As some of you might have noticed there is a local political challenge in regards to the coffee supply from the Cooperative Societies in Nyeri at the moment. Se PDF at the bottom of the post for a statement sent out recently from our exporting partner in Kenya.
I am currently in Africa cupping and buying coffees from Kenya and Ethiopia. I just passed by Kenya to cup the first incoming high quality lots and the potential for this harvest seems to be great. There are also way bigger amounts of AA’s this year than the last, estimated to be around 40%. Before you continue to read the below I can assure all of our clients that we will access great Kenyan coffees again this year, but it might be challenging, at least for now, to get hold of coffee from the exact same Cooperative mills and producers as previous years.
We normally buy our coffees in Kenya through the direct/second window system. Much of the coffee we buy comes from a dry mill in Nyeri (CKCM) that receives all the parchment from related cooperatives and factories like Gitchathaini, Thunguri, Tegu, Karogoto etc. The mill is managed by a company called CMS (Coffee Management Services) that is also the marketing agent the Cooperatives and farmers, responsible for bringing the coffees to the marketplace. CMS also assists the cooperatives and growers on quality at site and in the fields. Our coffee is processed to export standard and often packed in either vacuum or grainpro in an exporter’s factory in Nairobi.
Through this brilliant system we can normally access coffees from some of the greatest Copperatives in Nyeri, directly, without having to buy coffees that have been going through the coffee auction system. This seems at present and short term to be challenging from many of the Nyeri Cooperatives, at least until the situation is settled.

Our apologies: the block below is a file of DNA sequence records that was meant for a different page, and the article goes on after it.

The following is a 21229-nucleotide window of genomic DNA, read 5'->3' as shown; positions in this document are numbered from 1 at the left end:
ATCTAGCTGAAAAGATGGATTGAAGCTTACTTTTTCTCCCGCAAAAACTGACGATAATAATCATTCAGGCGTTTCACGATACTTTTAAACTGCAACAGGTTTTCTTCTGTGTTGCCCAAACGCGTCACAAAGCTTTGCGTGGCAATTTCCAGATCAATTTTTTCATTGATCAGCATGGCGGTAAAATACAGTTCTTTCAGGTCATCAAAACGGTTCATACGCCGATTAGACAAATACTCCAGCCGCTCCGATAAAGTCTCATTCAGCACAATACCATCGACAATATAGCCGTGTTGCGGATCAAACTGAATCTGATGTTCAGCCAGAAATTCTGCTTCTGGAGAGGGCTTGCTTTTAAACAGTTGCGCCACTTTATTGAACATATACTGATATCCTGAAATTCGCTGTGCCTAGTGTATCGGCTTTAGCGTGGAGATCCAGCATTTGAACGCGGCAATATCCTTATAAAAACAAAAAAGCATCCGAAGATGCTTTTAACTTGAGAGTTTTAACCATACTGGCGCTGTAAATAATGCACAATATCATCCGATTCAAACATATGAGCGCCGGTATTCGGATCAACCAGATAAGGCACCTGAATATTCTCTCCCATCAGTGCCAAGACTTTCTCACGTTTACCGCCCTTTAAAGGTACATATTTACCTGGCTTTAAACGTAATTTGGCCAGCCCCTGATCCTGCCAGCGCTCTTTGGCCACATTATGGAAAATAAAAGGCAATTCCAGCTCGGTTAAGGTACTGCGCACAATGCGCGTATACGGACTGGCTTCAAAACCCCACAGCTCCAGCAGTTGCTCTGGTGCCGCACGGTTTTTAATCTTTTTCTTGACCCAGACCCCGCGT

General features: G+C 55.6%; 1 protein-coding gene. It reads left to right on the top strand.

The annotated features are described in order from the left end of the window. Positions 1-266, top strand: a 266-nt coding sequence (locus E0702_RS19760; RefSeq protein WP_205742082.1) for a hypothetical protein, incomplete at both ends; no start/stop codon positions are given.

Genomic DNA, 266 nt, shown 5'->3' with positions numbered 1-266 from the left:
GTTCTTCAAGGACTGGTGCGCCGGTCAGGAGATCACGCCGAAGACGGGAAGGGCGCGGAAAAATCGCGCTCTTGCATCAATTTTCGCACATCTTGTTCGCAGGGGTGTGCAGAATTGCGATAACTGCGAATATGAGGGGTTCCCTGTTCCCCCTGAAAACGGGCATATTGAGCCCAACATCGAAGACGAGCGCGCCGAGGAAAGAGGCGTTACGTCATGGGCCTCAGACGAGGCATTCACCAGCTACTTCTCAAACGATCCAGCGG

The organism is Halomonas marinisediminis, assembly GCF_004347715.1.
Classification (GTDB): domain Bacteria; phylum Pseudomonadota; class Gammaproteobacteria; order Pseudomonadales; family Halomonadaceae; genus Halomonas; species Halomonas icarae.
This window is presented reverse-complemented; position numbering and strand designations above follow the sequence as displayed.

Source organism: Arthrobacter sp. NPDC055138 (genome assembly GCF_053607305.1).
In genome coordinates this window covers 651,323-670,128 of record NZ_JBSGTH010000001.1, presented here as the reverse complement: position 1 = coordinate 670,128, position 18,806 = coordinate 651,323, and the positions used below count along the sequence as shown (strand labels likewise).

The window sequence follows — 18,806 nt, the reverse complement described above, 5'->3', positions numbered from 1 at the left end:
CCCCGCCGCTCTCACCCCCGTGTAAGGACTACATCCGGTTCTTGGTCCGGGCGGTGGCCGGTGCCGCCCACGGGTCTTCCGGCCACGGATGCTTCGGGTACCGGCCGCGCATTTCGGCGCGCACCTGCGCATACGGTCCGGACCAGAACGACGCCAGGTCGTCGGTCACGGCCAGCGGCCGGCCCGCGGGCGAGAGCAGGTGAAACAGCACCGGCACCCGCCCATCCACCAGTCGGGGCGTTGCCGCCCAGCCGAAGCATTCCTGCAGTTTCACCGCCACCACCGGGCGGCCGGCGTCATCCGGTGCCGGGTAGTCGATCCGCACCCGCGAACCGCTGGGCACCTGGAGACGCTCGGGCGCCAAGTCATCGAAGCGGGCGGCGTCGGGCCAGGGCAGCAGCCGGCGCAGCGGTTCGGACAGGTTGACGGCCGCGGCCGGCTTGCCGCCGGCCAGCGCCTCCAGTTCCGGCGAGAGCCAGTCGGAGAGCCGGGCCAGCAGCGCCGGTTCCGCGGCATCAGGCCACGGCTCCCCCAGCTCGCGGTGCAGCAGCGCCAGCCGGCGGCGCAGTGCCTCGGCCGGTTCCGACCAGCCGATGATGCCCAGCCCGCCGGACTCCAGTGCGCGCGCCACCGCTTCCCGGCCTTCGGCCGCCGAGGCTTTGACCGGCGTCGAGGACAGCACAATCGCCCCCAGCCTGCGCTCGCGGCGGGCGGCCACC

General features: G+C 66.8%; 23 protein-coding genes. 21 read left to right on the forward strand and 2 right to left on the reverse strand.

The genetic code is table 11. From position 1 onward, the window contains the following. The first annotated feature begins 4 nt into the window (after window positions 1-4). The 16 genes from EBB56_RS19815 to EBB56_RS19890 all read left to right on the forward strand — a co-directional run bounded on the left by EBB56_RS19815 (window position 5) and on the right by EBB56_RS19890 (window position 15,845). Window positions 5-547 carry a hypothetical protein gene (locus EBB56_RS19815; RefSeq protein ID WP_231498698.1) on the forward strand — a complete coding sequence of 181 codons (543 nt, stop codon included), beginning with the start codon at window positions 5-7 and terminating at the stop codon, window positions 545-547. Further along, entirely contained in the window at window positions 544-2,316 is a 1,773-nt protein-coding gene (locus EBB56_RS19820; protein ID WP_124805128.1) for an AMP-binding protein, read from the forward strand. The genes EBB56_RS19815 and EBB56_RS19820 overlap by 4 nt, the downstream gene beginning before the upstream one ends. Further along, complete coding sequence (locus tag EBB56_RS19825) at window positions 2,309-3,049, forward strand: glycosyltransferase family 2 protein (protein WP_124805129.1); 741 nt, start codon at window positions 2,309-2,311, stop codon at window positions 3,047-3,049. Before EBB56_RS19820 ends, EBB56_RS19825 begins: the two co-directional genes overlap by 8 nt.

The short version is that the recently elected governor is forcing the Factories (wet mills) under the Cooperative Societies to deliver all their coffee to the governmental owned mill. This resulted in the growers, and cooperatives taking their local government authority to the High court claiming their constitutional right to choose with whom and where they market and mill their coffee. On top of that last Thursday CKCM (the dry mill we work through) was issued an Enforcement order which has, basically, ground its operations to a halt. The document cites various failures to acquire necessary permits and licenses to carry out its business, including environmental and health and safety assessments.
I am not concerned longer term, as this makes no sense for anyone in the actual supply chain, and hopefully it will be resolved within days or weeks so that we are going back to normal buying practices.
For more information read this announcement from Dormans Coffee LTD.